‘Merger’ and Acquisition: Google’s Copyright Contortion to Excuse Copying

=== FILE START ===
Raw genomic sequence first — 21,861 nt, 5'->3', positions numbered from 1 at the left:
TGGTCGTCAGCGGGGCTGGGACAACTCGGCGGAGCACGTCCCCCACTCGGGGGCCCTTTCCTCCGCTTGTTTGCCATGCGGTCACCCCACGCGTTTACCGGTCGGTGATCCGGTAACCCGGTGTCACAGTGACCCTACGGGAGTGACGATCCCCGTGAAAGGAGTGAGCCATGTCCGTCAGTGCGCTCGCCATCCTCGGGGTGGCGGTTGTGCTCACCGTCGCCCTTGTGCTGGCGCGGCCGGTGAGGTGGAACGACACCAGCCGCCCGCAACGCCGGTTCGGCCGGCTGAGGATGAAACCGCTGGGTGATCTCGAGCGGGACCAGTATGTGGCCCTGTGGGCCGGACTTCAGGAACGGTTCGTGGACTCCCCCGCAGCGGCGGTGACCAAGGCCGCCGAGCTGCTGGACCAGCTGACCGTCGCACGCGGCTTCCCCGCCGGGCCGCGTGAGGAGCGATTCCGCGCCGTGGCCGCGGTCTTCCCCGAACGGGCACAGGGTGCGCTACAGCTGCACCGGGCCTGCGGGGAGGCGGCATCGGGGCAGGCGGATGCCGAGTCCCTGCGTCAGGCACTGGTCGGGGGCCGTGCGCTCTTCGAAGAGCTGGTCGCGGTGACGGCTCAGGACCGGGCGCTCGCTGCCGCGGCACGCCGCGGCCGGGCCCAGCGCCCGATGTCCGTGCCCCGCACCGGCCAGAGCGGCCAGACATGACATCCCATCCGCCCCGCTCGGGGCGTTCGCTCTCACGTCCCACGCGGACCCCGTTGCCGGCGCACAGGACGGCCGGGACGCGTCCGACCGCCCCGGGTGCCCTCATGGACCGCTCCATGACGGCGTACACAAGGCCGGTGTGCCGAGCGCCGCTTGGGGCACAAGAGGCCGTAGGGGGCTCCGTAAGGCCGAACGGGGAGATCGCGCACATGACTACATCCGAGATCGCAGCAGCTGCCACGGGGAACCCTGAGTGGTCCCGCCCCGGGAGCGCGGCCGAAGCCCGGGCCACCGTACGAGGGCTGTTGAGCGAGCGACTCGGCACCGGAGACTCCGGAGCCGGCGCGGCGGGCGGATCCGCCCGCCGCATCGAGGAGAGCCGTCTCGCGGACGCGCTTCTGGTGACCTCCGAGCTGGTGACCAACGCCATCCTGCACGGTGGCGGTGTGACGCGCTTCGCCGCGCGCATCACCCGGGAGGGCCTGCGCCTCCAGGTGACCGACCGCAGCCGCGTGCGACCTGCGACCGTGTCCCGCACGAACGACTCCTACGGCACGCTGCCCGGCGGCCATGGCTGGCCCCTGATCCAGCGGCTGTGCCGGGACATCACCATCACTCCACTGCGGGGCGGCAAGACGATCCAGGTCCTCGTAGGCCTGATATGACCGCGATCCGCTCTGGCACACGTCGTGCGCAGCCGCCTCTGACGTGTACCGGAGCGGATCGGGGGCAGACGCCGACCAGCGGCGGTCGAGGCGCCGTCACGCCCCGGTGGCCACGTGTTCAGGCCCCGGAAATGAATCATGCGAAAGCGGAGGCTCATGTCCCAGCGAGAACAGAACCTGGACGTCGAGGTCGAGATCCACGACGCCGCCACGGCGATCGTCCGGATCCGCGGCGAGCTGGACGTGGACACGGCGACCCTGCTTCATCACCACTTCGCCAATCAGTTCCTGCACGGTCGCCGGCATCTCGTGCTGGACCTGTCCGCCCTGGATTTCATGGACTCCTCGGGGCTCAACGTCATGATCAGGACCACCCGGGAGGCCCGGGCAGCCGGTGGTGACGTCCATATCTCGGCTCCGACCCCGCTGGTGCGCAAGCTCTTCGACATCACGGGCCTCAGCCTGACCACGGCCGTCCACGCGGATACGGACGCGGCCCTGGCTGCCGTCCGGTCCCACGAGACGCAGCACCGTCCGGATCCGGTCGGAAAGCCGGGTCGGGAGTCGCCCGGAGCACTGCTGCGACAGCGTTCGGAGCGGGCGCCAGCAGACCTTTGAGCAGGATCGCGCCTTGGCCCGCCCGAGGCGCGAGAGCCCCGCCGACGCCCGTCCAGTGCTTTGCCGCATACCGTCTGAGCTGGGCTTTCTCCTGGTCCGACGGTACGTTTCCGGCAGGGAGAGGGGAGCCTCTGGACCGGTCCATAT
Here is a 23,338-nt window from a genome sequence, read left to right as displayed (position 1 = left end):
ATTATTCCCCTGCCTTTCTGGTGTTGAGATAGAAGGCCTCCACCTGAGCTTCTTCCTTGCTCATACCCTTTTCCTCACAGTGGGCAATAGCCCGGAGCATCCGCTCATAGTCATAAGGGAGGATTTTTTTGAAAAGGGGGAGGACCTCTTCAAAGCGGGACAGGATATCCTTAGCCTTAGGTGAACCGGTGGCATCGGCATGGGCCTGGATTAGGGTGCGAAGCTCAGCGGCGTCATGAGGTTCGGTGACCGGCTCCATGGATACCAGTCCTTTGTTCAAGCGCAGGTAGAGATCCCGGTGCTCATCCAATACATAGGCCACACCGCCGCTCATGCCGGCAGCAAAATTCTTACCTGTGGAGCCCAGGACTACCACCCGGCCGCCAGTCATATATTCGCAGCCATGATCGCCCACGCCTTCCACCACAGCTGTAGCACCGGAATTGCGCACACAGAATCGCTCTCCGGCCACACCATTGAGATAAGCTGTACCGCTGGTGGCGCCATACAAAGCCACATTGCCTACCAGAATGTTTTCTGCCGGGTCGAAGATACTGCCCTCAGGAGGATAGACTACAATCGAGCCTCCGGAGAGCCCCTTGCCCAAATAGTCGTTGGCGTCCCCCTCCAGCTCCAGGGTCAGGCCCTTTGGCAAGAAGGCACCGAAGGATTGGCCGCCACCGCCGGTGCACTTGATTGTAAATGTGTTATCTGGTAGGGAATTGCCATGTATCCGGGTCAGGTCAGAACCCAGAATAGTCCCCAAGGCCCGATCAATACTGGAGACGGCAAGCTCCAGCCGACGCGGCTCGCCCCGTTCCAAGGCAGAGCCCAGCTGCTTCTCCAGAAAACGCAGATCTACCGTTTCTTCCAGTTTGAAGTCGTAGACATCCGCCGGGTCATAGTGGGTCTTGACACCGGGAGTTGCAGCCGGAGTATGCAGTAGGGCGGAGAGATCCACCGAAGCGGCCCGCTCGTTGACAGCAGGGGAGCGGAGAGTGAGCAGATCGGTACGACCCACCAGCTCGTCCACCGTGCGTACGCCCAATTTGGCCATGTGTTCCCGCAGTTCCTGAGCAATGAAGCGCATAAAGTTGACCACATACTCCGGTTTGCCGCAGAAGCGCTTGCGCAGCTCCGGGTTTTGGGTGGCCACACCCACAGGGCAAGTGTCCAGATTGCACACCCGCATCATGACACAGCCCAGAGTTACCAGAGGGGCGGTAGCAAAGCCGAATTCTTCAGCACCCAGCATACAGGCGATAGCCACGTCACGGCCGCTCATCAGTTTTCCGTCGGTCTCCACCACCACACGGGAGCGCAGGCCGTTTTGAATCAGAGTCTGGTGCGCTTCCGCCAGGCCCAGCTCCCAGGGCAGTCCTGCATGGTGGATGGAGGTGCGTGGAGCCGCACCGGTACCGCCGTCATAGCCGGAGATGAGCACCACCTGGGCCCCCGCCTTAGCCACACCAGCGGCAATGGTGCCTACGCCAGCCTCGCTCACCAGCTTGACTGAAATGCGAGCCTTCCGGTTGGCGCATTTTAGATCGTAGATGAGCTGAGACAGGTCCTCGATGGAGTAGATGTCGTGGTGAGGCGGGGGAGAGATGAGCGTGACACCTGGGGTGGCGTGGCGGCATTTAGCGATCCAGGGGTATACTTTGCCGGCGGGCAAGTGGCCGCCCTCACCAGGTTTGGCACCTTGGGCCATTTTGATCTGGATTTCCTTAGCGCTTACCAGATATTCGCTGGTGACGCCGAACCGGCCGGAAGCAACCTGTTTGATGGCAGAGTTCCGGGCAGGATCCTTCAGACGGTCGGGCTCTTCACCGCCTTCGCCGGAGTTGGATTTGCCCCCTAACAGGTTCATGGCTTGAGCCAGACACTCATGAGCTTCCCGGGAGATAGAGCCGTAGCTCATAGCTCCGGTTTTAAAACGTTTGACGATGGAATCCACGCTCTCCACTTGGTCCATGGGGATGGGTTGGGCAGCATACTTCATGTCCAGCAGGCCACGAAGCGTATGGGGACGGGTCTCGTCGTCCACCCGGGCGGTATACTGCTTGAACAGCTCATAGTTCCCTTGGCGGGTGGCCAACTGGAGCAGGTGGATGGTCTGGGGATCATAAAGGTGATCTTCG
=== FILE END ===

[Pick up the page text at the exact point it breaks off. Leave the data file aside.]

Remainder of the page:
The Supreme Court is set to hear oral argument on October 7 from Oracle and Google in their long-running Java intellectual property case. The questions raised in Google v. Oracle go to the heart of the scope of copyright protection of all computer programs. I’ve already written about the flaws in Google’s primary argument, which tries to conflate the creative Java code it copied to make its Android mobile operating system more attractive to developers and speed it to market, with the function that code performs once run. Google’s second argument invokes a U.S. copyright law doctrine known as “merger,” which denies copyright to creative works if there’s only one or a very few ways to express a given idea. In those instances, the expression merges with the idea and as we know, ideas aren’t copyrightable. In this case, there are world-famous examples of platforms performing the same functionality as Java with different forms of expression, such as Apple’s and Microsoft’s. So, Google’s argument that it had no choice but to copy Java can only prevail if it can convince the Court to apply the merger doctrine with blinders on.